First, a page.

When I read that Stephen Elop is to be paid $25 million for his three years architecting the downfall of Nokia, the outrage across the internet was palpable. And I must confess, I fell for it. As I considered how this once-proud brand had been brought so low, and now the architect of its downfall is to be so rewarded, I felt almost physically sick at the sheer injustice.
But, I wondered, where was the political angle? How could the government of Finland just stand by and watch this - pillaging of their national flagship? Where was the doomsaying, the demagoguery, the raging anti-Americanism that should have heralded the announcement of Microsoft's takeover?
Which led me to think that, just maybe, people who paid attention may know more about this story than random internet blowhards. Which prompted me to do a little - just a little, mind you - further research.
And looking at the record, I notice that when Elop became CEO of Nokia in September 2010, the firm was already in grim shape. Share price, market share and profitability were all dropping rapidly. True, the company still had its own distinctive platform, it still had an unrivalled reputation for quality, particularly in the low end of the market, and it still shipped more phones than anyone else on the planet. But all those positions were under strong attack, and it was rapidly running out of resources with which to defend them.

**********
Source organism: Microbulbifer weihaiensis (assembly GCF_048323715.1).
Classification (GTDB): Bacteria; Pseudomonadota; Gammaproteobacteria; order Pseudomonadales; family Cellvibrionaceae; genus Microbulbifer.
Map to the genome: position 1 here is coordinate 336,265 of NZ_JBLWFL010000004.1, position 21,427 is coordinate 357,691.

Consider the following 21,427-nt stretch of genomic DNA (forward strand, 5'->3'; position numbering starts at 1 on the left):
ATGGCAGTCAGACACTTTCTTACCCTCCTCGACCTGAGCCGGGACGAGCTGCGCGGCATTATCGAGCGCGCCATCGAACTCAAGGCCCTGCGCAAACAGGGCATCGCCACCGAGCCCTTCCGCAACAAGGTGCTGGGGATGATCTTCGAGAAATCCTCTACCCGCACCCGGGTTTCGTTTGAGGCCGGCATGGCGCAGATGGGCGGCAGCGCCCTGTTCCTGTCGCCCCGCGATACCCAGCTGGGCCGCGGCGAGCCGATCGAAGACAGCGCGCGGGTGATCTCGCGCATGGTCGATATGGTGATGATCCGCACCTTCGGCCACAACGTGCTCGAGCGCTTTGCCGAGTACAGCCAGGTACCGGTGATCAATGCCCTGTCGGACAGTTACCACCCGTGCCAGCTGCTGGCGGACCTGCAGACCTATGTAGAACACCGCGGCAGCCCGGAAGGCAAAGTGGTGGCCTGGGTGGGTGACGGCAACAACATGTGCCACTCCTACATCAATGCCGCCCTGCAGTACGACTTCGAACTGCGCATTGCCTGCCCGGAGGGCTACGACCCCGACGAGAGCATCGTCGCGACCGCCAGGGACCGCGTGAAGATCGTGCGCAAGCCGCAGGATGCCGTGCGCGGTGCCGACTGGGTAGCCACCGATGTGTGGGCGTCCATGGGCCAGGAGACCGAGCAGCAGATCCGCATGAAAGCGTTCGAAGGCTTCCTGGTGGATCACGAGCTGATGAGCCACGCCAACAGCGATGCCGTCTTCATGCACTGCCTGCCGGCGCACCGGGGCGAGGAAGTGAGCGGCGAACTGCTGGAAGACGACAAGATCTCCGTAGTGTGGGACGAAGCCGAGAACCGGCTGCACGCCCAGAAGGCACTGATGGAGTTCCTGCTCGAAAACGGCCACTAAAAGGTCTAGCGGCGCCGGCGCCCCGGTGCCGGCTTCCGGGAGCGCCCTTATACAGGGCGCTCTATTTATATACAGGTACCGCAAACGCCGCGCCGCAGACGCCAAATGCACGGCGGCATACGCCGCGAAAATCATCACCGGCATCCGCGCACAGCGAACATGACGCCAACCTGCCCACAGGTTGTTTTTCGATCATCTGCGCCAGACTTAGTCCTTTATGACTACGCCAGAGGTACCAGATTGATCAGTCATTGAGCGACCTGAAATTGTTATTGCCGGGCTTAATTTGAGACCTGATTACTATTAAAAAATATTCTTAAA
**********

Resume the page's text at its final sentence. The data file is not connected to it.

And while Elop's performance was, by the numbers, gruesome, it wasn't as bad as it's now routinely depicted on partisan blogs. The oft-quoted "87% share price decline", for instance, is based on measuring from peak (just after his arrival) to trough (July 2012), but it fails to consider that if you bought stock in July 2012, you'd be looking at a 250% return by now - the end-to-end drop is a mere 40%. Of course that's still not good - unless, that is, you compare it with the 3-year period before Elop's arrival, when that same stock dropped by an eyewatering 75%.
If Elop's job was to arrest the decline, then he failed. But if his job was to prepare Nokia for its only viable future, as part of a hideous multinational empire, then he's done it well. Rather than a "trojan horse" - the popular image right now - perhaps we should be seeing him as a port pilot - the guy who comes on board just before the ship enters a harbour, to steer her past the hidden shoals into a safe dock.
Viewed in that light, Elop's initial appointment makes a lot more sense.
Has he earned $25 million? I have conceptual problems with the thought that anyone can "earn" that sort of money in three years; but I can imagine it wasn't a fun three years. And so long as it's not my money, who am I to judge?